The more significant point to all of this however is that Durumu is one of the bosses who has a chance of dropping a weapon upgrade. Since I've run LFR, NOT ONE SINGLE UPGRADE HAS DROPPED EVER. The only two times I've seen a bow is via 10 mans. That's a pretty damning statistic, Mr RNG Boss. Of course, I could avoid this wing altogether, which at this point actually seems quite an attractive proposition. Fact remains, I've not even collected my 20 tablets to be able to proceed to the next stage where I part with a ton of Trillium and then go BACK into LFR for more gubbins. You know, they really shouldn't have called it Legendary, that's an insult to the weapons that actually meant something back in the day. This is a Persistence-Quality item, or Boundless Patience-Quality. Making it Orange, at least for someone who's been here as long as I have, seems now like a bit of an insult.

Anyway, I have a bit of a downer on raid content this week. I suggest you give me a wide berth, I'll get over it soon enough...

Sunday, June 30, 2013


The Frozen North. Cold.

Back to Warcraft stuff tomorrow: for today, I just want to spend a few minutes thanking someone.

As you guys know, I'm doing some fiction amongst the blog posts. What I've found is that this process is actually making me a better writer all-round, not simply when it comes to spinning an entertaining yarn. All in all, anything that keeps me working on the words ends up as a good thing, but there are a lot more issues when you're telling stories: tenses, context, exposition... lots of this isn't significant if you're writing non-fiction. Fiction however is a particular beast, and I knew that if I was going to start doing this properly I would need some help with the technical, because it's probably my weakest area.

So, I asked someone for help.

As I mentioned at the end of last week it is something I find hard to do, especially when it comes to things that are personal to me. Imagine my amazement when the person I approached not only accepted my request, but came back to me with feedback which is probably some of the best and most detailed I've ever had on anything I've written. I found myself utterly amazed, and genuinely staggered at not simply their enthusiasm but their sympathy with my subject matter. I still can't quite believe how lucky I've been.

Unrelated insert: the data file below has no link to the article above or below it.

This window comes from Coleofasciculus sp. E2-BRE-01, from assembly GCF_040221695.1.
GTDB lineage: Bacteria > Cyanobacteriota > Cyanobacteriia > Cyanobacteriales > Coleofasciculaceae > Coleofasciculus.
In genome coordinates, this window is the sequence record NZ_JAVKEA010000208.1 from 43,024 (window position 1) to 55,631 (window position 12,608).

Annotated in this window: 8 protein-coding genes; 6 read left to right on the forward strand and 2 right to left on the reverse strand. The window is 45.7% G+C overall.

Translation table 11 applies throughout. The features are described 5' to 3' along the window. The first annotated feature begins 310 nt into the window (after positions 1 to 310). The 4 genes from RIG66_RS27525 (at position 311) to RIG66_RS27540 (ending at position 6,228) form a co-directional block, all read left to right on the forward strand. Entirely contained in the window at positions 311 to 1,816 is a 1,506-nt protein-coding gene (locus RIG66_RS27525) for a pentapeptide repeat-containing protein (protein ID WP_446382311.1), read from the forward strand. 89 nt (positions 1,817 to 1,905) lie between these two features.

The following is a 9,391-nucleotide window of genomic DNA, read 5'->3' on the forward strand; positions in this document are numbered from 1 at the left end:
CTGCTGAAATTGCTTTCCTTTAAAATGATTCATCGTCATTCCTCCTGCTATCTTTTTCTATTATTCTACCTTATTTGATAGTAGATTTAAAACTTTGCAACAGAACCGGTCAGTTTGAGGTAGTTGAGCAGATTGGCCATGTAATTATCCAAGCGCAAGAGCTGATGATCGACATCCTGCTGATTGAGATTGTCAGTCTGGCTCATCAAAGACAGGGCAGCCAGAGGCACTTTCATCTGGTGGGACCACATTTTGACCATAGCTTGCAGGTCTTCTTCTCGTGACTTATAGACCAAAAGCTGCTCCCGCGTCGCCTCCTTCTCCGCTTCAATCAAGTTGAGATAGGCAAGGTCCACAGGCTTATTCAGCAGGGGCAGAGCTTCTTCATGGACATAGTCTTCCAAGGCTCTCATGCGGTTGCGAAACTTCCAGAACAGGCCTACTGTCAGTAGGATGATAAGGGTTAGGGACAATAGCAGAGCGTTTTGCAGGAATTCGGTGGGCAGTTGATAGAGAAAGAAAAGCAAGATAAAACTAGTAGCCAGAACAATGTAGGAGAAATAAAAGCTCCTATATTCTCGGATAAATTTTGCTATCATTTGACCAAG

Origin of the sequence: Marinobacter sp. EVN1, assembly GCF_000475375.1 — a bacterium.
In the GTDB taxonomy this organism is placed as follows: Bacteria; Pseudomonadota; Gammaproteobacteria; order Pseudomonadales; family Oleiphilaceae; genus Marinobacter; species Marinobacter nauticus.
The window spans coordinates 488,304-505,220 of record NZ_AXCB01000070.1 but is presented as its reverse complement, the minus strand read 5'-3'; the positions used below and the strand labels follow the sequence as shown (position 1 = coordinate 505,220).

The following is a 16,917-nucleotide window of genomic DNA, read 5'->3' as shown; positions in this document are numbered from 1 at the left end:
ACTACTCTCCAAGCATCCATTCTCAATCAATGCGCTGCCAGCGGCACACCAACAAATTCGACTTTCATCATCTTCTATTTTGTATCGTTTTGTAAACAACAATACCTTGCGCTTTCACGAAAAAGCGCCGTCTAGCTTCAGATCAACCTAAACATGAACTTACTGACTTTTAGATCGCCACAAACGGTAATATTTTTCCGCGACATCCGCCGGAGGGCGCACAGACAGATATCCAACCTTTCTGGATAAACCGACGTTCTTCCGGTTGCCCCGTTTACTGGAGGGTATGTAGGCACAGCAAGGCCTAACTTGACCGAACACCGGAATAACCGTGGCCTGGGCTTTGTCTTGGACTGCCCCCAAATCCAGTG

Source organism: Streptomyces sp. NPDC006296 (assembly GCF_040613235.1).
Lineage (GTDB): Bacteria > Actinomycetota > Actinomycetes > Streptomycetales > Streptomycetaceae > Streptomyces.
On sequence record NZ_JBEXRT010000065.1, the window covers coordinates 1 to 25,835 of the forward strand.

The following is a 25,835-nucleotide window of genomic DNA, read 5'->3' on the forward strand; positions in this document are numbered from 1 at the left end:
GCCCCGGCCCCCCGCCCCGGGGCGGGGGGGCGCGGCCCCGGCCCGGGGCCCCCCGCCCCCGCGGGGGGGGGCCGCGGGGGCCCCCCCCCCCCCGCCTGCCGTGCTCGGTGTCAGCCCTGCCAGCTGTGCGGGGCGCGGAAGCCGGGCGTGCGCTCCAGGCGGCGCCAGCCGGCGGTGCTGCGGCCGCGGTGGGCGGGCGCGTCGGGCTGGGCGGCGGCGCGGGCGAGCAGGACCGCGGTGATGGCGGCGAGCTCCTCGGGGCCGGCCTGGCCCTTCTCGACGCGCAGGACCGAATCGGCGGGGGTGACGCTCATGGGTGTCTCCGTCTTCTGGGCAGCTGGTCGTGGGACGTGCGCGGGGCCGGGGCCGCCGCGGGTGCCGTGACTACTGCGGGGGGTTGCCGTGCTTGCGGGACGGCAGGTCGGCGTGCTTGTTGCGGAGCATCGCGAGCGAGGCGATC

I wanted to say a particular public thank you to my new friend, and I also wanted to take a moment to urge anyone who's ever sat and thought 'now should I put myself on the line and reach out to someone I don't really know' to have the courage of their convictions to follow through and make that first move. The problem with the Internet, of course, is that you don't really know who anyone really is (and films like Catfish only serve to make people more nervous about what might really go on behind the screen) and leaps of faith can ultimately be a recipe for disaster. However, I find myself thinking that sometimes, you really don't have anything to lose, that everyone else is probably as scared as you are, and in the end magical things can still happen with complete strangers.

Needless to say, without any of you guys I'd not have a place to speak in, a place to rant about the game, people to play it with or indeed a group of people that make the entire experience as fantastic as it still remains. Sometimes, taking a step in the dark brings brilliant results. I feel I've learnt a great deal about myself in the last few weeks and I hope I can continue to learn and meet new people who help me expand my horizons and make me a better writer than I am now. Let me say again that every piece of feedback is read and digested, all discussions are gratefully received, and that without you lot I'd be less of a person than I am now, and for that I will never be able to thank anyone enough.

To my new 'editor' I nod, smile and warn them that there's 5000+ words of new fiction on the way next week. I hope they realise what they've let themselves in for... :D